Selecting Scholars for Singapore: The SM2 Program

  • Peidong Yang
Part of the Anthropological Studies of Education book series (ASE)


This chapter uses the case of the “SM2” scheme to illustrate how Singapore recruits foreign talent students. Installed in 1997, the SM2 program is one of the three long-running PRC scholarships that have been channeling Chinese students to Singapore. It annually provides 200–400 teenage senior middle-school students full undergraduate scholarships with living stipends, and in return legally obligates the scholarship-recipients to work in Singapore for six years after obtaining their degree. After a general overview of the SM2 program, this chapter provides a first-hand ethnographic account of the 15th batch SM2 recruitment in 2011 in the southern Chinese province of Jiangxi. It offers unique and rare insights into the ways in which this Singaporean scholarship scheme is perceived and received by its Chinese targets.


SM2 scholarship Recruitment China Jiangxi Nanchang Ethnography 


  1. Bodycott, P. (2009). Choosing a higher education study abroad destination: What Mainland Chinese parents and students rate as important. Journal of Research in International Education, 8(3), 349–373.CrossRefGoogle Scholar
  2. Fong, V. (2007). Morality, cosmopolitanism, or academic attainment? Discourses on “quality” and urban Chinese-only-children’s claims to ideal personhood. City & Society, 19(1), 86–113.CrossRefGoogle Scholar
  3. Fong, V. (2011). Paradise redefined: Transnational Chinese students and the quest for flexible citizenship in the developed world. Stanford, CA: Stanford University Press.Google Scholar
  4. Heng, G., & Devan, J. (1995). State fatherhood: The politics of nationalism, sexuality, and race in Singapore. In M. G. Peletz & A. Ong (Eds.), Bewitching women, pious men: Gender and body politics in Southeast Asia (pp. 343–364). Berkeley, CA: University of California Press.Google Scholar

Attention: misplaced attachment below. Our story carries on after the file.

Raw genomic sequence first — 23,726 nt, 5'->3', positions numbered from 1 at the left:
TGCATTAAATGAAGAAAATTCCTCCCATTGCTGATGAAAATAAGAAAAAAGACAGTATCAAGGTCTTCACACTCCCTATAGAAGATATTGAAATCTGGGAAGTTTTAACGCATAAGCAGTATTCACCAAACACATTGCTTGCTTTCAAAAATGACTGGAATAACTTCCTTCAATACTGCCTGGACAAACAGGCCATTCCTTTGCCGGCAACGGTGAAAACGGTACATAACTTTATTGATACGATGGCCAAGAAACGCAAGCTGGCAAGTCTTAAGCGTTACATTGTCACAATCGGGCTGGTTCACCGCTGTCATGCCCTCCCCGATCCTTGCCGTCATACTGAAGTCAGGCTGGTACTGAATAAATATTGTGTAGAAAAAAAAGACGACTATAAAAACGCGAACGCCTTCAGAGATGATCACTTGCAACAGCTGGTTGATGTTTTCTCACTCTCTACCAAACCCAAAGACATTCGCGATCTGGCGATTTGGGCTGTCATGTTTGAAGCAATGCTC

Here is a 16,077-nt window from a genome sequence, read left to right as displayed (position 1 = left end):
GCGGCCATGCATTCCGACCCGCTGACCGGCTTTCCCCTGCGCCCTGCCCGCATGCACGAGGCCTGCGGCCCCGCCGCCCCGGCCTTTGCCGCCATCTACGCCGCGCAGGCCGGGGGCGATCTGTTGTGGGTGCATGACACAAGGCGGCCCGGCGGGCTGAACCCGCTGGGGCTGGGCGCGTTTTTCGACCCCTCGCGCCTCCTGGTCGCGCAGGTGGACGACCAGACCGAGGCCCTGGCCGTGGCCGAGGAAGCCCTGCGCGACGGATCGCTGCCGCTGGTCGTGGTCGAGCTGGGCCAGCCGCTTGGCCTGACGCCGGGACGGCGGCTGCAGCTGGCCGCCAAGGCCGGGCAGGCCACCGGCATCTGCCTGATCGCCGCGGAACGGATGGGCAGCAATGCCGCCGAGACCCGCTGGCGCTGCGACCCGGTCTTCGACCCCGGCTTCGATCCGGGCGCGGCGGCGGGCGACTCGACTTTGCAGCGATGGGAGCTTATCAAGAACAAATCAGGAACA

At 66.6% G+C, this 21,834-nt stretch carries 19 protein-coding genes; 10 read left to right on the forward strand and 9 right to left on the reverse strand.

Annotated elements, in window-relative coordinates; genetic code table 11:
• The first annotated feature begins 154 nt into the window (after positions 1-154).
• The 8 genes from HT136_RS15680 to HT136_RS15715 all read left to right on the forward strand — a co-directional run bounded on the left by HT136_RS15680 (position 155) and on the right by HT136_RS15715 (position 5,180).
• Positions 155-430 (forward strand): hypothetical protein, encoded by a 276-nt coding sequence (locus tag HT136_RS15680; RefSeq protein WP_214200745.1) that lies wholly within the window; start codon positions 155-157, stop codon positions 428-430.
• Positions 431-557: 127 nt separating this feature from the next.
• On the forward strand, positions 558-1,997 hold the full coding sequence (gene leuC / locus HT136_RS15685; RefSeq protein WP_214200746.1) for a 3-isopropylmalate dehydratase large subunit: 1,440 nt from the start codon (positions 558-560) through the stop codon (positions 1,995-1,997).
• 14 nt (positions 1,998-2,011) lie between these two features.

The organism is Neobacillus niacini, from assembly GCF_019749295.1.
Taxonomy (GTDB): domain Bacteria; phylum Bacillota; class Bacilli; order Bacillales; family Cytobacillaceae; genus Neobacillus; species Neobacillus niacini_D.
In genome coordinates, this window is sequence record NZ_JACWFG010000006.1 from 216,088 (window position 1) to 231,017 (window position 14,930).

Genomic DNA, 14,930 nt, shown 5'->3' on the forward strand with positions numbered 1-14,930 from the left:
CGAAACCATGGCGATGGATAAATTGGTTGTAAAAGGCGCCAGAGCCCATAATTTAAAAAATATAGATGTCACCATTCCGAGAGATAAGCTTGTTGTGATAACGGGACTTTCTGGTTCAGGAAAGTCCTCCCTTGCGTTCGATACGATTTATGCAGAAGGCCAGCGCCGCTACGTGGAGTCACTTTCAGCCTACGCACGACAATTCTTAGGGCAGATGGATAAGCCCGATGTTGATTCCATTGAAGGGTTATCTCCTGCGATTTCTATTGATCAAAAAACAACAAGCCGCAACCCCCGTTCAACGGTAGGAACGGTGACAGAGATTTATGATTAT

5. Kipnis, A. (1997). Producing guanxi. Sentiment, self, and subculture in a North China village. Durham, NC: Duke University Press.Google Scholar
  6. Kipnis, A. (2007). Neoliberalism reified: Suzhi discourse and tropes of neoliberalism in the People’s Republic of China. The Journal of the Royal Anthropological Institute, 13(2), 383–400.CrossRefGoogle Scholar
  7. Kipnis, A. (2011b). Subjectification and education for quality in China. Economy and Society, 40(2), 289–306.CrossRefGoogle Scholar
  8. Lee, K. Y. (2000). From Third World to First: The Singapore story 1965–2000. Memoirs of Lee Kuan Yew. Singapore: Times Media Private Limited.Google Scholar
  9. Long, N. (2011). On having achieved appropriation: Anak Berprestasi in Kepri, Indonesia. In V. Strang & M. Busse (Eds.), Ownership and appropriation (pp. 43–64). Oxford/New York: BERG.Google Scholar
  10. Murphy, R. (2004). Turning peasants into modern Chinese citizens: “Population quality” discourse, demographic transition and primary education. The China Quarterly, 177, 1–20.CrossRefGoogle Scholar
  11. Woronov, T. (2008). Raising quality, fostering “creativity”: Ideologies and practices of education reform in Beijing. Anthropology & Education Quarterly, 39(4), 401–422.CrossRefGoogle Scholar
  12. Woronov, T. (2009). Governing China’s children: Governmentality and “education for quality”. Positions: East Asia Cultures Critique, 17(3), 567–589.CrossRefGoogle Scholar

Copyright information

© The Editor(s) (if applicable) and The Author(s) 2016

Authors and Affiliations

  • Peidong Yang
    • 1
  1. 1.Nanyang Technological UniversitySingaporeSingapore

Personalised recommendations